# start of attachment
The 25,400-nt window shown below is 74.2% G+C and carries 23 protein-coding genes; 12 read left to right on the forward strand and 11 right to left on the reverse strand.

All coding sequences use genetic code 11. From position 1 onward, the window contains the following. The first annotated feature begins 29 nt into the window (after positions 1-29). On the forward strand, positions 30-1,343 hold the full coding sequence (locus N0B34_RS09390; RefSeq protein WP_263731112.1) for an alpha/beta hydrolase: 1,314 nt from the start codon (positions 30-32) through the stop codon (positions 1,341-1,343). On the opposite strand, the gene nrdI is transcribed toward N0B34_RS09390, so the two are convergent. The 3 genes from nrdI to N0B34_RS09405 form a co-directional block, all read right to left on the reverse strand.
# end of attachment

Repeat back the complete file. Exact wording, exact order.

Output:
The 25,400-nt window shown below is 74.2% G+C and carries 23 protein-coding genes; 12 read left to right on the forward strand and 11 right to left on the reverse strand.

All coding sequences use genetic code 11. From position 1 onward, the window contains the following. The first annotated feature begins 29 nt into the window (after positions 1-29). On the forward strand, positions 30-1,343 hold the full coding sequence (locus N0B34_RS09390; RefSeq protein WP_263731112.1) for an alpha/beta hydrolase: 1,314 nt from the start codon (positions 30-32) through the stop codon (positions 1,341-1,343). On the opposite strand, the gene nrdI is transcribed toward N0B34_RS09390, so the two are convergent. The 3 genes from nrdI to N0B34_RS09405 form a co-directional block, all read right to left on the reverse strand.